Gaza suffering severe fuel shortages

A Palestinian boy sits at a petrol station after fuel ran out in Gaza City following that day’s Israeli high cort decision to allow the reduction of fuel supplies to Gaza, 30 November 2007. (Wissam Nassar/MaanImages)


The Gaza Strip continues to witness a dramatic decline in the fuel and power supplies since 16 October 2007. The Israeli high court upheld the decision of Israeli authorities to reduce the amount of fuel, including industrial fuel that is used for electricity generation, into the Strip on 13 November 2007. Under this decision, the Israeli Occupation Forces (IOF) reduced the amount of fuel necessary for operating the power station to 250,000 liters per day. Prior to 16 October 2007, the average amount was 350,000 liters per day (since 16 October 2007: 350,000 liters per day x the five days when Gaza receives fuel = 1,750,000 liters/seven days = 250,000 liters per day used for operating Gaza’s power station. This limits the daily megawatts generated to 42). Thus, the power station now produces only 42 megawatts. Before the implementation of that decision, it generated 65 megawatts.

Before the Israeli shelling of the power station on 28 June 2006, the station produced 90 megawatts. After it was partially repaired, it was able to generate roughly 65 megawatts. In light of this continued shortage of fuel to the power station during the last three months, the station consumed all of its emergency fuel storage and, since 6 January 2008, it has been forced to limit its production by 23 megawatts of power under the pressure of fuel shortages.

Even before the IOF implemented their decision to cut back fuel to the Strip, the IOF closed the Nahal Oz Crossing. Since this crossing is the sole point for fuel imports, this limited entry of fuel to only five days per week. The five-day supply should operate the plant for seven days; consequently, it must store a small amount of fuel throughout the week. This enables the company to cover the two-day lapse from when they do not receive fresh fuel supplies. According to the information afforded to Al Mezan, the average amount of fuel allowed into the Gaza Strip reached 350,000 liters for five days, despite the fact the station must operate seven days per week. Before mid-October 2007, the average amount allowed into the Strip was 500,000 liters per day, also for five days per week.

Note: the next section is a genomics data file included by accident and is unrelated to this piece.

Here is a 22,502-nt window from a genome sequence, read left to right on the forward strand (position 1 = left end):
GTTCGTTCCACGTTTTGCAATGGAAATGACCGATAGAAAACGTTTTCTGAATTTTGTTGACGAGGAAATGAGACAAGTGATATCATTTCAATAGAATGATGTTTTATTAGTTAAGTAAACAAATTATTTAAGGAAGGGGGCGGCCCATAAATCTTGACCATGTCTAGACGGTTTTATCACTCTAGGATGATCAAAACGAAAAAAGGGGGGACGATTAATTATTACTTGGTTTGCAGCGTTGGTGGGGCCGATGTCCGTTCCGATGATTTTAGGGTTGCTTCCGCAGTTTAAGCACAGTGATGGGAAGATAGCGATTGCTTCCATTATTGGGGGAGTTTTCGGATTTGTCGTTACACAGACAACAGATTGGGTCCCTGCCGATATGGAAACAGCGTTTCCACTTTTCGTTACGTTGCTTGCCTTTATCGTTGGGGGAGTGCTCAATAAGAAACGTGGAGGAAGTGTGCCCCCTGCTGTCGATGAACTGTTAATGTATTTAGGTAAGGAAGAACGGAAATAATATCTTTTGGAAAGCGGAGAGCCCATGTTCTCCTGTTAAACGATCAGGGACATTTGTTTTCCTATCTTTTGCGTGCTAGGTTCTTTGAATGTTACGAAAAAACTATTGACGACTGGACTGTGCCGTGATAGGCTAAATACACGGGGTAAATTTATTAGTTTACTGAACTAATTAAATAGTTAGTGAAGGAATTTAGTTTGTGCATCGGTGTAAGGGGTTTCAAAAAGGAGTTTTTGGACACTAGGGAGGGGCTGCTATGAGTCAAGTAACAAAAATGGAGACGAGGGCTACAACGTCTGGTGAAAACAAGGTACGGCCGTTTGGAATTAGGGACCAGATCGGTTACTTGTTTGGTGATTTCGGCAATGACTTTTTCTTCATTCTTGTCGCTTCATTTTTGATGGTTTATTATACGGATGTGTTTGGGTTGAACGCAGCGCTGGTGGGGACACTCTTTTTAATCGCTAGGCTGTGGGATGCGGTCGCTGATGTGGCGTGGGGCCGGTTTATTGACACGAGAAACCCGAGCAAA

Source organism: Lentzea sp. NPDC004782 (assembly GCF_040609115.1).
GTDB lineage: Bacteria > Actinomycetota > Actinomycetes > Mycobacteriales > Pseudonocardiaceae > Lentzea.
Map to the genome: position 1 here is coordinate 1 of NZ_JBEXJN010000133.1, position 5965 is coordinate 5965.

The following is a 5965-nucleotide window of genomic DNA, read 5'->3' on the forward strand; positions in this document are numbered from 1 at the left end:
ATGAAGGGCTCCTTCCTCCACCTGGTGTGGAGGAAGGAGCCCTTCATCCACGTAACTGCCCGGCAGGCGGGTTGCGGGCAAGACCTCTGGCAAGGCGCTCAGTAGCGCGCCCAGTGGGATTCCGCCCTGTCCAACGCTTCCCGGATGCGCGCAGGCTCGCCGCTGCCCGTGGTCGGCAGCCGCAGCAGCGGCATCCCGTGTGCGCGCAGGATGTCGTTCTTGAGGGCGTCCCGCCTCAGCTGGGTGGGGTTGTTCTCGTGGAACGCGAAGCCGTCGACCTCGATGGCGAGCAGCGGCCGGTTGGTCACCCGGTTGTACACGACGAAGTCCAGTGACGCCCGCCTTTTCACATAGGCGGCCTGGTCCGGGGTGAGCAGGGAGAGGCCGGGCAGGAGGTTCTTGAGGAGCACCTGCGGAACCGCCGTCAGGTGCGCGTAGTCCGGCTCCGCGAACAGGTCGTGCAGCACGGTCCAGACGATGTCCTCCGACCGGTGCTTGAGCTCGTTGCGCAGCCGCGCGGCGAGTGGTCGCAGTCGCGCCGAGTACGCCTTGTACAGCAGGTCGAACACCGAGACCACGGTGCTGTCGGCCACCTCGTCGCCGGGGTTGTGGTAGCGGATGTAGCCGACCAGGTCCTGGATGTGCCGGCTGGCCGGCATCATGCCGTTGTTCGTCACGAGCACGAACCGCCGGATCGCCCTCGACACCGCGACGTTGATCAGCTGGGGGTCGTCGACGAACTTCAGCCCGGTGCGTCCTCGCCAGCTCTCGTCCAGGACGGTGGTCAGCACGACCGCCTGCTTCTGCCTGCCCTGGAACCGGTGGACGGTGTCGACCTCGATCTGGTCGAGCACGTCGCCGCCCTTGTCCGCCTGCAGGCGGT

According to the investigations of Al Mezan, it is estimated that Gazans need 237 megawatts of electricity. The Israeli electricity company provides the Strip with 120 megawatts, while Egypt gives only 17 megawatts (following the bombardment of the power plant by IOF in June 2006, Gaza suffered a serious shortage of electricity supply. Israel, for the first time, allowed Egypt to give electricity for the town of Rafah, which is located on Egypt’s border). This brings the level of actual supply at 197 Megawatts if the station produces 65 megawatts. However, the Palestinian power station now produces around 42 megawatts; therefore, Gazans suffer from a greater shortage of electricity, estimated at 23 percent of their actual need. The Israeli authorities continue to reduce amounts of fuel at their discretion, and without taking into account the humanitarian needs of the Palestinian population.

The Israeli high court examined a petition submitted on 29 November 2007 by ten human rights organizations, including Al Mezan, against the Israeli government’s decision to continue their reduction of fuel and power to the Gaza Strip. In this petition, the human rights organizations affirmed that reducing the amounts of fuel and power would deteriorate the humanitarian situation in the Gaza Strip and affect the livelihoods of the Palestinians. It is important to note that even before the Israeli government implemented their recent decision, Gazans suffered from shortages of fuel and power. Yet, the court upheld the decision and permitted fuel cuts.